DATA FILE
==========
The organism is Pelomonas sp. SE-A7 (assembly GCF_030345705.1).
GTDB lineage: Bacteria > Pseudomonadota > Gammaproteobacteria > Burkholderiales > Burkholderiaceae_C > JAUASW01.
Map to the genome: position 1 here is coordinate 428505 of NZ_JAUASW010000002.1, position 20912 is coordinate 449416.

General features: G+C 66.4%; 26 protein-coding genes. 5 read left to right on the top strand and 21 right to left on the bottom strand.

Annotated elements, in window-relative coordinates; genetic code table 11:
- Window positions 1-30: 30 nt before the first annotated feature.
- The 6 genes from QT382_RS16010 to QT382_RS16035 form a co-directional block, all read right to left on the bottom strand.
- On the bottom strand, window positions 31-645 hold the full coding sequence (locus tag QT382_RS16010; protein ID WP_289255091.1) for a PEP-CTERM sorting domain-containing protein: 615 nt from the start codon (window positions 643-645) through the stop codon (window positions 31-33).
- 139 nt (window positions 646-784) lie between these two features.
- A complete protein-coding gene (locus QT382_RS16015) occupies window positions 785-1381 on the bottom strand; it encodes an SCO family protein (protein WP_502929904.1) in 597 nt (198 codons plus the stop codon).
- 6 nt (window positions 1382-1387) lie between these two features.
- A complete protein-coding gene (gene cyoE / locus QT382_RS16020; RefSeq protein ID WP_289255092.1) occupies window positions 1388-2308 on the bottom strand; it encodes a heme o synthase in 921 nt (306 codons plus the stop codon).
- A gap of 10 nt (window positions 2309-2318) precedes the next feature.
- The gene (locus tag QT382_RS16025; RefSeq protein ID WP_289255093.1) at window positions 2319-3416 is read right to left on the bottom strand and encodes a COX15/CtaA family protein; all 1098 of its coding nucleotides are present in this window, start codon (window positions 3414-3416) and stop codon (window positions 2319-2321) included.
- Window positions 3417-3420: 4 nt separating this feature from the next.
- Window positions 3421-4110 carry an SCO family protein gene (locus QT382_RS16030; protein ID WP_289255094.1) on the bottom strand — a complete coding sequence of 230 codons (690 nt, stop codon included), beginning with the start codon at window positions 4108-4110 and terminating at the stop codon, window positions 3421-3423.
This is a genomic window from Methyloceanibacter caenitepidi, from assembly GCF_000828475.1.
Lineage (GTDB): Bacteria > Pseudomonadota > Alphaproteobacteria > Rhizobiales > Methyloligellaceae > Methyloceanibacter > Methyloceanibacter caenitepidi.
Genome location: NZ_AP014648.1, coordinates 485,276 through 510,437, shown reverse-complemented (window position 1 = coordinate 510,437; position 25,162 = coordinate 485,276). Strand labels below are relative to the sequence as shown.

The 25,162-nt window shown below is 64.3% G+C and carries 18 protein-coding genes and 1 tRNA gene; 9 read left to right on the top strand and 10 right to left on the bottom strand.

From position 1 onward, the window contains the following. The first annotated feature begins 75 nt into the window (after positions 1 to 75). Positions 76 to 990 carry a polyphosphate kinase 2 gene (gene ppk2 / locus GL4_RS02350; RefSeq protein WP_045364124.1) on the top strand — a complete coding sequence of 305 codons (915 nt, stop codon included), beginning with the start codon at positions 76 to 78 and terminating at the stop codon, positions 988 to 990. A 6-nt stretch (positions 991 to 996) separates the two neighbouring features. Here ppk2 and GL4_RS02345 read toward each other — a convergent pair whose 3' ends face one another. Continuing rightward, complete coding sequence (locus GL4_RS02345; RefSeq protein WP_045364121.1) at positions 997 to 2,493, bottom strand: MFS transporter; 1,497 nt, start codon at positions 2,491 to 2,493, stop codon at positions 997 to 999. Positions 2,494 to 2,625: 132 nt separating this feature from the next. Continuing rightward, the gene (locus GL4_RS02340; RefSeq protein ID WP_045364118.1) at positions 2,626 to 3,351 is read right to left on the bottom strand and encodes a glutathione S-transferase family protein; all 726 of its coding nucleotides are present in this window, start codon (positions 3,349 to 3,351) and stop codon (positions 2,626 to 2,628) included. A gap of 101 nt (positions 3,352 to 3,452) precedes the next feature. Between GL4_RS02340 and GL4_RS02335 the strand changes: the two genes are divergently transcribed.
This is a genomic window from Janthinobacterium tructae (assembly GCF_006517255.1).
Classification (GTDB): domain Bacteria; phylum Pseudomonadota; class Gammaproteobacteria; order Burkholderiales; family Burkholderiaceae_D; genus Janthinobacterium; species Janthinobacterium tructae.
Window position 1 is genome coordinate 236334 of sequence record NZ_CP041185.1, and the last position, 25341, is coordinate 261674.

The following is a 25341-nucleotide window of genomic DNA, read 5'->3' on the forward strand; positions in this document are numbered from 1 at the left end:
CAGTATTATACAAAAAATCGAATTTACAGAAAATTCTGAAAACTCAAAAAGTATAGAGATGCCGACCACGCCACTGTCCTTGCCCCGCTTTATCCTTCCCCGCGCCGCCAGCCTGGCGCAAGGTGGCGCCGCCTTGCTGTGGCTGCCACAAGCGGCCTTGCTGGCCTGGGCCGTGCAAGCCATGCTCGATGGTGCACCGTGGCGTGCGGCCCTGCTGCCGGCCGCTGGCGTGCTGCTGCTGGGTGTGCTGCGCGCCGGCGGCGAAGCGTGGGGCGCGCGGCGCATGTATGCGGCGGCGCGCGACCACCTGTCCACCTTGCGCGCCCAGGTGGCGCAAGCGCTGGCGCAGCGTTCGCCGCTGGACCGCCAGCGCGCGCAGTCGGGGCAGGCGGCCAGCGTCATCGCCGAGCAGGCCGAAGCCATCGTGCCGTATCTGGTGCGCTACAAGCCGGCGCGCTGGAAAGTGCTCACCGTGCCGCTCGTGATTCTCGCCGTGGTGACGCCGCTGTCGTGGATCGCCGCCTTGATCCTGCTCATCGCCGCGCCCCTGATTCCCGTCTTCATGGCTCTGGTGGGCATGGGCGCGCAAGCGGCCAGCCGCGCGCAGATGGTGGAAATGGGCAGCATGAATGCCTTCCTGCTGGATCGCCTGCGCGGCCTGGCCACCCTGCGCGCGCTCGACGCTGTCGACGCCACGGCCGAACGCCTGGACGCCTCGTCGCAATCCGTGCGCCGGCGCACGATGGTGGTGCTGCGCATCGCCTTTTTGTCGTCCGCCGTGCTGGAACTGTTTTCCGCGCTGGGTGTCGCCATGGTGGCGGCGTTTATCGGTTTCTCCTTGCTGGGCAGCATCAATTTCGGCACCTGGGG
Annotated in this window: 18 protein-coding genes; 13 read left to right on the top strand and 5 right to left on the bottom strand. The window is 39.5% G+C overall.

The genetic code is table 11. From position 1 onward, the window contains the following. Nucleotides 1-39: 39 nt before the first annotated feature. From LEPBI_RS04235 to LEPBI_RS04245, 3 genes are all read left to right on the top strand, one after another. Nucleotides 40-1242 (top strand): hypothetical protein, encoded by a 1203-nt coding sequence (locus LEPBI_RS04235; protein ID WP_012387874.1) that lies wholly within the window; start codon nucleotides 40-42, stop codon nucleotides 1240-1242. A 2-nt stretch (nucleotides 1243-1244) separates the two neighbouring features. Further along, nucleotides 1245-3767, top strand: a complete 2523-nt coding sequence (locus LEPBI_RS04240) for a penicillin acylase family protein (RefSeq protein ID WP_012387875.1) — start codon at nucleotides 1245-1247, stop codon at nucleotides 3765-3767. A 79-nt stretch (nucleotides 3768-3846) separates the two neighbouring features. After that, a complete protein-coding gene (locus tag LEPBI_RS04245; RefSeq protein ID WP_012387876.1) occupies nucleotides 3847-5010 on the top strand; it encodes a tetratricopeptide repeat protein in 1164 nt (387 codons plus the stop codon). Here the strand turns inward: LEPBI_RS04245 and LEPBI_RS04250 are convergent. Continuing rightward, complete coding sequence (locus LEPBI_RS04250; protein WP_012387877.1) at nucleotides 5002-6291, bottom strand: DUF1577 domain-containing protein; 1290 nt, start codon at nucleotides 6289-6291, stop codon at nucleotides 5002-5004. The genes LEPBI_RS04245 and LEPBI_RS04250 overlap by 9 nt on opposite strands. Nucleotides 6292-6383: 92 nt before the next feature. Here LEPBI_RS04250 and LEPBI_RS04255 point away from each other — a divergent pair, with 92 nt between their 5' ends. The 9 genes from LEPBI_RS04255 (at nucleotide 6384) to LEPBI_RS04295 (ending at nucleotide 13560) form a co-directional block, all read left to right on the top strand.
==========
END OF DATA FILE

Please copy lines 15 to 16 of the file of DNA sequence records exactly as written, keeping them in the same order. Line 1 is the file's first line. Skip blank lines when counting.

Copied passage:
- Window positions 3417-3420: 4 nt separating this feature from the next.
- Window positions 3421-4110 carry an SCO family protein gene (locus QT382_RS16030; protein ID WP_289255094.1) on the bottom strand — a complete coding sequence of 230 codons (690 nt, stop codon included), beginning with the start codon at window positions 4108-4110 and terminating at the stop codon, window positions 3421-3423.